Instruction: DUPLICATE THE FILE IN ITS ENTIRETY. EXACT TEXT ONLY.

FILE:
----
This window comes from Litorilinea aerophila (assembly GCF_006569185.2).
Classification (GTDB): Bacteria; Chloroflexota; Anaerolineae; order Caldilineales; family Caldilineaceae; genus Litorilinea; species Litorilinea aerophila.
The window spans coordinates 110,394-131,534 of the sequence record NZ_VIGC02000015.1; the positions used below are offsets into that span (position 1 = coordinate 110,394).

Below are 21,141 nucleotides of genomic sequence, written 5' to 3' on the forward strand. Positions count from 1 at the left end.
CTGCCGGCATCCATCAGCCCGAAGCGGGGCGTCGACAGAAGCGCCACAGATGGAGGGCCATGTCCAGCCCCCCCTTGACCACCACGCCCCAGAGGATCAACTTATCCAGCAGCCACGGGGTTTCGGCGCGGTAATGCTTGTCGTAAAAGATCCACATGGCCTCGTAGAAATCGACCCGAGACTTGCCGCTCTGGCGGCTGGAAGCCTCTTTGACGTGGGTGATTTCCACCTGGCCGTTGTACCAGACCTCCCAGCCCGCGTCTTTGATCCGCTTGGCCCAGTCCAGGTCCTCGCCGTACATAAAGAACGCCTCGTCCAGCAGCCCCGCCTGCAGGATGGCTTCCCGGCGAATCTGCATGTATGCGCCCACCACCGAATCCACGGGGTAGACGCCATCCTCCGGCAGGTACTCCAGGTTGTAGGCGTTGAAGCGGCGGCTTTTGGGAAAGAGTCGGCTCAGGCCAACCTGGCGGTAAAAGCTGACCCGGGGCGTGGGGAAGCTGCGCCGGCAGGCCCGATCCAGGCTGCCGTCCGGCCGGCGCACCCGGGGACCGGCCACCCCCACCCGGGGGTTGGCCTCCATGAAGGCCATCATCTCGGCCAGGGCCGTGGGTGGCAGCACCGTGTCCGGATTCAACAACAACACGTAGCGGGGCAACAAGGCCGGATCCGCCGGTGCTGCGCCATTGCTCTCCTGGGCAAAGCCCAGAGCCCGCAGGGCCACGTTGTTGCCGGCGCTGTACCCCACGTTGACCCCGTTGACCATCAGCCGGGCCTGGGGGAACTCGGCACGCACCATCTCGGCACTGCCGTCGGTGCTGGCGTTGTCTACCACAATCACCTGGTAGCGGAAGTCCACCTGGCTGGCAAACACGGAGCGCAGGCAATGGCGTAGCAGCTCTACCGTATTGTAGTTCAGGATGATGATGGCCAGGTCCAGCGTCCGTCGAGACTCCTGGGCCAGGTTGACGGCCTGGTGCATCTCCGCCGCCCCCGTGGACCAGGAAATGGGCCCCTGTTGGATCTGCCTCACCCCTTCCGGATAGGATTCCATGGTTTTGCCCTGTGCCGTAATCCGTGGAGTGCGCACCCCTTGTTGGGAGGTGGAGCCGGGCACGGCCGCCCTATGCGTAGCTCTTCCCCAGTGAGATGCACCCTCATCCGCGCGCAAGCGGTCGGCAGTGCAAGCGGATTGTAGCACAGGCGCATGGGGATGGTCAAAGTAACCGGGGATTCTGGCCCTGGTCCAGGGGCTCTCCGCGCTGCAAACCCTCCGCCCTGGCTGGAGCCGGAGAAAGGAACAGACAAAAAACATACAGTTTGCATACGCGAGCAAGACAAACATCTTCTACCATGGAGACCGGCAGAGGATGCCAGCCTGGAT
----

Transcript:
This window comes from Litorilinea aerophila (assembly GCF_006569185.2).
Classification (GTDB): Bacteria; Chloroflexota; Anaerolineae; order Caldilineales; family Caldilineaceae; genus Litorilinea; species Litorilinea aerophila.
The window spans coordinates 110,394-131,534 of the sequence record NZ_VIGC02000015.1; the positions used below are offsets into that span (position 1 = coordinate 110,394).

Below are 21,141 nucleotides of genomic sequence, written 5' to 3' on the forward strand. Positions count from 1 at the left end.
CTGCCGGCATCCATCAGCCCGAAGCGGGGCGTCGACAGAAGCGCCACAGATGGAGGGCCATGTCCAGCCCCCCCTTGACCACCACGCCCCAGAGGATCAACTTATCCAGCAGCCACGGGGTTTCGGCGCGGTAATGCTTGTCGTAAAAGATCCACATGGCCTCGTAGAAATCGACCCGAGACTTGCCGCTCTGGCGGCTGGAAGCCTCTTTGACGTGGGTGATTTCCACCTGGCCGTTGTACCAGACCTCCCAGCCCGCGTCTTTGATCCGCTTGGCCCAGTCCAGGTCCTCGCCGTACATAAAGAACGCCTCGTCCAGCAGCCCCGCCTGCAGGATGGCTTCCCGGCGAATCTGCATGTATGCGCCCACCACCGAATCCACGGGGTAGACGCCATCCTCCGGCAGGTACTCCAGGTTGTAGGCGTTGAAGCGGCGGCTTTTGGGAAAGAGTCGGCTCAGGCCAACCTGGCGGTAAAAGCTGACCCGGGGCGTGGGGAAGCTGCGCCGGCAGGCCCGATCCAGGCTGCCGTCCGGCCGGCGCACCCGGGGACCGGCCACCCCCACCCGGGGGTTGGCCTCCATGAAGGCCATCATCTCGGCCAGGGCCGTGGGTGGCAGCACCGTGTCCGGATTCAACAACAACACGTAGCGGGGCAACAAGGCCGGATCCGCCGGTGCTGCGCCATTGCTCTCCTGGGCAAAGCCCAGAGCCCGCAGGGCCACGTTGTTGCCGGCGCTGTACCCCACGTTGACCCCGTTGACCATCAGCCGGGCCTGGGGGAACTCGGCACGCACCATCTCGGCACTGCCGTCGGTGCTGGCGTTGTCTACCACAATCACCTGGTAGCGGAAGTCCACCTGGCTGGCAAACACGGAGCGCAGGCAATGGCGTAGCAGCTCTACCGTATTGTAGTTCAGGATGATGATGGCCAGGTCCAGCGTCCGTCGAGACTCCTGGGCCAGGTTGACGGCCTGGTGCATCTCCGCCGCCCCCGTGGACCAGGAAATGGGCCCCTGTTGGATCTGCCTCACCCCTTCCGGATAGGATTCCATGGTTTTGCCCTGTGCCGTAATCCGTGGAGTGCGCACCCCTTGTTGGGAGGTGGAGCCGGGCACGGCCGCCCTATGCGTAGCTCTTCCCCAGTGAGATGCACCCTCATCCGCGCGCAAGCGGTCGGCAGTGCAAGCGGATTGTAGCACAGGCGCATGGGGATGGTCAAAGTAACCGGGGATTCTGGCCCTGGTCCAGGGGCTCTCCGCGCTGCAAACCCTCCGCCCTGGCTGGAGCCGGAGAAAGGAACAGACAAAAAACATACAGTTTGCATACGCGAGCAAGACAAACATCTTCTACCATGGAGACCGGCAGAGGATGCCAGCCTGGAT